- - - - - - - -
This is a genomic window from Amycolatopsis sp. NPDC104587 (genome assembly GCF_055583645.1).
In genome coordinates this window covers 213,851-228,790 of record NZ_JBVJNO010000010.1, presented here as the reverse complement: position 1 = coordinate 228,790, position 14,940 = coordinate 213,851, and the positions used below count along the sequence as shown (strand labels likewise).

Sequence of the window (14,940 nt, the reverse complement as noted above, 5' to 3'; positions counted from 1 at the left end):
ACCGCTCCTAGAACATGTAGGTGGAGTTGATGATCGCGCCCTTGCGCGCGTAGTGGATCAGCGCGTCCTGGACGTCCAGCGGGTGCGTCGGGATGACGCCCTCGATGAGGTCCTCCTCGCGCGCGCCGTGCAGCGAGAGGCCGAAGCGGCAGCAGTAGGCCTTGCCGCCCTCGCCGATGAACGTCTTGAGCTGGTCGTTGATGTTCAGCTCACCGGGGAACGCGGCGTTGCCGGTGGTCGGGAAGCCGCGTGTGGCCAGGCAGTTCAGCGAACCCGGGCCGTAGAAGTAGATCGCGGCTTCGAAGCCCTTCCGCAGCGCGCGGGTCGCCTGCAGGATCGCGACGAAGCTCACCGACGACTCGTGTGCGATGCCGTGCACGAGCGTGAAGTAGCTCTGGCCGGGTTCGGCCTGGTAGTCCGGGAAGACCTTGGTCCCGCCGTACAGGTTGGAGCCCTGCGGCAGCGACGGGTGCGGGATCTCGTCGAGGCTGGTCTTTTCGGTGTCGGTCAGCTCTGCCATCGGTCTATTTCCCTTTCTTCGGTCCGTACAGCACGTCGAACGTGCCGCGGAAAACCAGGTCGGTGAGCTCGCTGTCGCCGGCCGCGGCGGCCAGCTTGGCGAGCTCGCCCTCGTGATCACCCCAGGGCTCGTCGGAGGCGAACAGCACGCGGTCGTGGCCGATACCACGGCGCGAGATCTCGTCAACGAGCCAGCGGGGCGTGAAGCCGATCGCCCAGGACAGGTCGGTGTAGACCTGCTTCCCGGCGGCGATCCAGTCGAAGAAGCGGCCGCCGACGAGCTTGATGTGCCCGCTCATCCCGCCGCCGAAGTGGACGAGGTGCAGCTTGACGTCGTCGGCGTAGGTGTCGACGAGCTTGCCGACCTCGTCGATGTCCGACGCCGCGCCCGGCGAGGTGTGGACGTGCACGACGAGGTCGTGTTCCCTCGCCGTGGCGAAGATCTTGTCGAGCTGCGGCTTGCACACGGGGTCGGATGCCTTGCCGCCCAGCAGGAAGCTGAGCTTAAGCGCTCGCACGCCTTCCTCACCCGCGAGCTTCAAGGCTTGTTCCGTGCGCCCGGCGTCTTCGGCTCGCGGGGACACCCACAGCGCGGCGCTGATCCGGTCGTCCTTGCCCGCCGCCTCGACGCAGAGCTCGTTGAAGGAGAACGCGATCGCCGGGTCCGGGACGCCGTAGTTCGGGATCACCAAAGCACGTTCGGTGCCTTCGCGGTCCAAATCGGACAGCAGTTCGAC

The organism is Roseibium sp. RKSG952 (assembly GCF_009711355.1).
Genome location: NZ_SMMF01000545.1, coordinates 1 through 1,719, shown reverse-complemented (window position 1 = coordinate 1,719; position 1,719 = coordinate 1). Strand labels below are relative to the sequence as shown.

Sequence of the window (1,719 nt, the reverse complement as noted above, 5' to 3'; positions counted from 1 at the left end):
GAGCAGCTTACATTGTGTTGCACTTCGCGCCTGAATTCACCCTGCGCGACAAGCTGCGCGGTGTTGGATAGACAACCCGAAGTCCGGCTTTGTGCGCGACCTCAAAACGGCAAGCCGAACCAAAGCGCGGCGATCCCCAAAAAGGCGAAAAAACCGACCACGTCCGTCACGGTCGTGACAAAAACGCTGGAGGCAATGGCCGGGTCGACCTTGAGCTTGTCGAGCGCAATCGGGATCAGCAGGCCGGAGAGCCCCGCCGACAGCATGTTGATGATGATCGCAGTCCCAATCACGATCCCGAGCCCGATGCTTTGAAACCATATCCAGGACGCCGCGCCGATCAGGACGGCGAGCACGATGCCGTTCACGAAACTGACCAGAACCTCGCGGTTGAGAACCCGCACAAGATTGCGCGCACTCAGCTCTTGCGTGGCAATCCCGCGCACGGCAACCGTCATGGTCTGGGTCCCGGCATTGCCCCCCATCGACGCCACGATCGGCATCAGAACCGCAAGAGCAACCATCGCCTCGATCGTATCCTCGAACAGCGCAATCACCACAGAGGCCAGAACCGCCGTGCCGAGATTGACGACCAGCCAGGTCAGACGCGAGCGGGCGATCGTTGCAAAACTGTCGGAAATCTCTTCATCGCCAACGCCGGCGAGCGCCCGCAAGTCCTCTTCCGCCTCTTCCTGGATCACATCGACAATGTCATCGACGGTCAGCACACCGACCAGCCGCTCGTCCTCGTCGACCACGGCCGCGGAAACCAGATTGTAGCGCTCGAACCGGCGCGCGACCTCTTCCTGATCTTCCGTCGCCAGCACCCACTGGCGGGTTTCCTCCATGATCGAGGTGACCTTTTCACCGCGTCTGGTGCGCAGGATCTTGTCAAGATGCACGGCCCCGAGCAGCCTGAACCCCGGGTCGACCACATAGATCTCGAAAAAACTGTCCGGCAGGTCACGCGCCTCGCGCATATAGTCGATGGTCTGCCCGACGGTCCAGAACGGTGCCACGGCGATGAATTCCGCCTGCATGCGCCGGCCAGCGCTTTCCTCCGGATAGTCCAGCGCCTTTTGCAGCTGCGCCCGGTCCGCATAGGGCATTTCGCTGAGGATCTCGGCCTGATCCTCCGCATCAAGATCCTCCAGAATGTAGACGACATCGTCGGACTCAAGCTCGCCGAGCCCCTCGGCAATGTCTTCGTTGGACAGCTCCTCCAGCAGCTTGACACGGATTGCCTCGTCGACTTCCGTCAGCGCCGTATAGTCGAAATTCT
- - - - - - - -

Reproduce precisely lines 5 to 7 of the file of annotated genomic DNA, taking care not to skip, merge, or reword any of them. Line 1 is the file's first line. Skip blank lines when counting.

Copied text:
The organism is Roseibium sp. RKSG952 (assembly GCF_009711355.1).
Genome location: NZ_SMMF01000545.1, coordinates 1 through 1,719, shown reverse-complemented (window position 1 = coordinate 1,719; position 1,719 = coordinate 1). Strand labels below are relative to the sequence as shown.

Sequence of the window (1,719 nt, the reverse complement as noted above, 5' to 3'; positions counted from 1 at the left end):